Disabled Australians are being neglected in a trio of major states after governments did not make minimum accessibility standards mandated for new homes, disability advocates say.

New South Wales, Western Australia and South Australia state they will opt out of clauses in the upcoming revised National Construction Code (NCC) that would require new buildings to possess basic accessibility features like one step-free entrance, a toilet on the entry level, and reinforced walls in the bathroom.

These features and others, like a walk-in shower recess and wider door frames and corridors to accommodate ease of movement, were added to the NCC earlier in 2021 after promotion from advocates emphasizing problems disabled people have in discovering houses that adhere to essential needs.

The clauses call for all new houses adhere to “silver” level accessibility standards as defined by Liveable Housing Australia, which advocates state makes houses more liveable for people with and without disabilities.

The NCC establishes safety, accessibility and sustainability standards for structures in Australia, but each state and territory government can differ, override, delete or add to the code in its own laws.

The other states and territories surrounding Australia have agreed to implement these new rules as part of their building rules, but NSW, WA and SA have decided to opt out.

This is an issue for all people, not a disability issue, stated Serena Ovens, chief executive of the Physical Disability Council of NSW.

Parents with prams, the injured and senior citizens – more than 50% of the population will benefit from liveable design inclusion in new house builds.

​​A spokesperson for Kevin Anderson, the NSW minister for innovation and better regulation, stated the state government failed to support the inclusion of minimum accessibility standards in the NCC as the changes would negatively impact the housing affordability and the construction sector and will also come at an expense to the community.

The WA government has stated it will opt out, with a spokesperson for commerce minister Amber-Jade Sanderson informing Guardian Australia that this decision was owed to the substantial pressures withstood by the building sector due to labour and supply shortages and the impacts of Covid-19.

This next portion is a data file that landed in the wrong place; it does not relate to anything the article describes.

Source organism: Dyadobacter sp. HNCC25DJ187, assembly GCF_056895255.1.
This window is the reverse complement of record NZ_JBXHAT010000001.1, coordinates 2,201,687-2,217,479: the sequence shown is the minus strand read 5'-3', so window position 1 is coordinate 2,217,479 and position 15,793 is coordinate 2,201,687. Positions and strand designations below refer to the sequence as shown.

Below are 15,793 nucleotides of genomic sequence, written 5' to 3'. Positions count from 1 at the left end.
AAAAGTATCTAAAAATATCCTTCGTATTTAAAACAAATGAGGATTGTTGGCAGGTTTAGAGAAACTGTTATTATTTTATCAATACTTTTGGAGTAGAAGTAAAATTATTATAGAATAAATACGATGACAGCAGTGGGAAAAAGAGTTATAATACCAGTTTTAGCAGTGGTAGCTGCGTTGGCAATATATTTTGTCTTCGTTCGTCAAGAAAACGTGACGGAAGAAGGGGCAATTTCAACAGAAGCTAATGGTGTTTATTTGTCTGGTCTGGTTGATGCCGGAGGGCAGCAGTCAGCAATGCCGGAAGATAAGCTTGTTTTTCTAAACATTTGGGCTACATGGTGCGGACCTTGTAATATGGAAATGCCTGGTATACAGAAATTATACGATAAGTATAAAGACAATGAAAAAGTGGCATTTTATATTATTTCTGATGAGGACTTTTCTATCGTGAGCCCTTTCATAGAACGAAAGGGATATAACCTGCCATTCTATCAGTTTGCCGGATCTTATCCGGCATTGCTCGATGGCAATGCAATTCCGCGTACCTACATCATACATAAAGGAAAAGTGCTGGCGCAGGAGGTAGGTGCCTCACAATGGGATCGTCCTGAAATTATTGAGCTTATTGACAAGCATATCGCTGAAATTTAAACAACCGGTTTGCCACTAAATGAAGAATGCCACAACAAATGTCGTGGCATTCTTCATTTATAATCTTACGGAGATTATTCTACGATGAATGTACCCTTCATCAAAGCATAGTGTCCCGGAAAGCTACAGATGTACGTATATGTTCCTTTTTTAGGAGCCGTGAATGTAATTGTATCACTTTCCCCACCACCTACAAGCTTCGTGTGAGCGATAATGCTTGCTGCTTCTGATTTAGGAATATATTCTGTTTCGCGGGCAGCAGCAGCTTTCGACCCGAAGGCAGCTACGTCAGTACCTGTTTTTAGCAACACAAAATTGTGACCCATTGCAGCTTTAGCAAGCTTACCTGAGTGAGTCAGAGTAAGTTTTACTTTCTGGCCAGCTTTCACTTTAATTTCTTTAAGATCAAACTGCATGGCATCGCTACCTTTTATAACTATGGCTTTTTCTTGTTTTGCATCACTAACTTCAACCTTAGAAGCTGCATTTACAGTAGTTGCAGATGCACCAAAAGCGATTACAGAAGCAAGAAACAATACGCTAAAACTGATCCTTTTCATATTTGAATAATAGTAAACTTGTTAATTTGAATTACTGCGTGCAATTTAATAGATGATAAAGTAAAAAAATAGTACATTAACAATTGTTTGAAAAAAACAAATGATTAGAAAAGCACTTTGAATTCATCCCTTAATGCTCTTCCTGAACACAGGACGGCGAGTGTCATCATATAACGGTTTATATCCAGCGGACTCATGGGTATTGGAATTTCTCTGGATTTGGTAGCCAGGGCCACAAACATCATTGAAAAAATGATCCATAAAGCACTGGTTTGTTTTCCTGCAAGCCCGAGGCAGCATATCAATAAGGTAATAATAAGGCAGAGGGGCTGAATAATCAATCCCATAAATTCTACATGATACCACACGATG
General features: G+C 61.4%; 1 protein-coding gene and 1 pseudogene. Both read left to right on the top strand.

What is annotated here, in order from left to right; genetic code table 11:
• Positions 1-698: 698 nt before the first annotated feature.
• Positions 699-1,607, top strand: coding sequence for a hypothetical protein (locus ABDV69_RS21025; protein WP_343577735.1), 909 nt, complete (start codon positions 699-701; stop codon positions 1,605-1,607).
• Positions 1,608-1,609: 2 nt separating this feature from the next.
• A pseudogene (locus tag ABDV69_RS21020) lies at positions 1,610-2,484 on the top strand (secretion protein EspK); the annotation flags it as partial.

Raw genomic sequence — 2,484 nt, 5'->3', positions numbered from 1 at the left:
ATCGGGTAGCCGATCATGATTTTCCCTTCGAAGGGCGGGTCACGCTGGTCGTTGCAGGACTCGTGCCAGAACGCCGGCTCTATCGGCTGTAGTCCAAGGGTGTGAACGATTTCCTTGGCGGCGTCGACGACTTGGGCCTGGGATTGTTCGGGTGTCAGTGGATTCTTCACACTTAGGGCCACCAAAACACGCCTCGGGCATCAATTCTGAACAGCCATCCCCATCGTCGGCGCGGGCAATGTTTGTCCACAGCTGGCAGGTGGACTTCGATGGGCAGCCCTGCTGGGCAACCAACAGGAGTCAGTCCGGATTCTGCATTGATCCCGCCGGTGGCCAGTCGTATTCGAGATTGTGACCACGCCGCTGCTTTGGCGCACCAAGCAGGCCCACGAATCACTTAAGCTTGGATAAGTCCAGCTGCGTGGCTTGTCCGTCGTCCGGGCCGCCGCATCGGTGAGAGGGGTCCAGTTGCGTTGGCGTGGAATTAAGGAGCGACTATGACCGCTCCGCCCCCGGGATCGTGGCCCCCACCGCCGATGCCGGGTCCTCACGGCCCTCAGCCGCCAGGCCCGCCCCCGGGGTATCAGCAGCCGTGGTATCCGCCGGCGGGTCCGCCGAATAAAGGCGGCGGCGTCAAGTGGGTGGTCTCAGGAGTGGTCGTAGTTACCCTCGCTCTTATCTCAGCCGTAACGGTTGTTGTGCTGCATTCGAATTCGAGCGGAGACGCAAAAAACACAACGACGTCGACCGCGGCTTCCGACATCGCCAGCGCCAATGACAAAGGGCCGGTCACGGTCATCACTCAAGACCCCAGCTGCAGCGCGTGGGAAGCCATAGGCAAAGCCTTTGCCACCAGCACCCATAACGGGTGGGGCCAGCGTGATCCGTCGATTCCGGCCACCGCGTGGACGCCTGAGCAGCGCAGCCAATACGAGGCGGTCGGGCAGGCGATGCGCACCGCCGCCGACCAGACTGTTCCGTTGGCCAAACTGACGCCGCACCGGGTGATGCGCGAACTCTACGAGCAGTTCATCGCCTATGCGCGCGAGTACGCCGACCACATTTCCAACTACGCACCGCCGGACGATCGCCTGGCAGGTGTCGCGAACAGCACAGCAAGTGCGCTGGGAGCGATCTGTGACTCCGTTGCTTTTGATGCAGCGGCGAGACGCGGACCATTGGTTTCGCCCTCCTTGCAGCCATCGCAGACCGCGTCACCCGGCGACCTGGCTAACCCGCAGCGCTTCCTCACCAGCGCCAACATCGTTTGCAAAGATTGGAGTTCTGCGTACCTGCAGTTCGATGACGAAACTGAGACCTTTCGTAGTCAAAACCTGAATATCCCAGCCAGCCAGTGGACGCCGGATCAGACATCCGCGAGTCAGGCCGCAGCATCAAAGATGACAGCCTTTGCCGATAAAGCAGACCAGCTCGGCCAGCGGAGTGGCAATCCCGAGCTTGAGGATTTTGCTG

In SA, a choice to opt out of the code had been supervised by the former deputy premier, Vickie Chapman, who resigned as planning minister this week.

A spokesperson for SA minister Josh Teague, who retrieved the portfolio this week, stated: The previous Minister felt that while the provisions do supply some extra accessibility benefits, the Silver standard does not do enough in helping those who need accessible houses, and exerts an unjustified burden on the building industry to mandate them all future builds.

The Government is now boosting the implications these changes will exert on the South Australian building landscape, and how they could be applied in a meaningful manner.

Yet the added cost burden was already considered in drafting the NCC. When most state and territory building ministers agreed to include silver-level accessibility standards in the code in April, they acknowledged the conclusions of a regulatory impact assessment. This said these features would be more expensive, but a regulatory solution will result in substantial and longstanding benefit to Australians who require accessibility features.

Folks with disabilities should be able to choose their residence, said Ovens.

They see instances in which individuals have spent years moving from home to home without finding anything fitting their needs – where they can’t do tasks like bathe themselves because the bathrooms are inaccessible.

Ovens said the price to retrofit accessible features to a house is more costly than incorporating them at the beginning.

She stated that accessibility is an essential subject for individuals who rent, because they’ don’t exert control over the structure and can’t renovate it. And they are seeing individuals renting their entire lives, this owing to ever-increasing housing affordability issues.

Ovens said that the decision appeals to stereotypes regarding disabled people’s economic and social situations, and doesn’t take into account individuals transmitting through the community, such as when they work in or visit homes that are not their own residence, or when they move.

Ninety percent of members don’t qualify for social housing but they require housing fit for purpose, said Ovens.

All individuals with physical disability have had to get by in a house that is unsuitable, even possibly dangerous, for them to inhabit.

Alistair Webster from the Building Better Homes campaign stated the decision by state governments to decide against the accessibility elements of the NCC was “shameful” and summoned them to reverse their decision.

The inclusion of accessibility standards in the National Construction Code has the possibility to be transformational for millions of Australians, Webster stated.

This decision means individuals with disability, seniors and people recovering from injury and illness in those states will confront exclusion each day. Why should individuals in NSW, Western Australia and South Australia have fewer rights than people in other jurisdictions.

The Australian Building Codes Board has granted states and territory governments until 17 December to confirm whether they are opting out of this part of the code before it comes to fruition next year.

 

Source: theguardian.com

Image source: istockphoto.com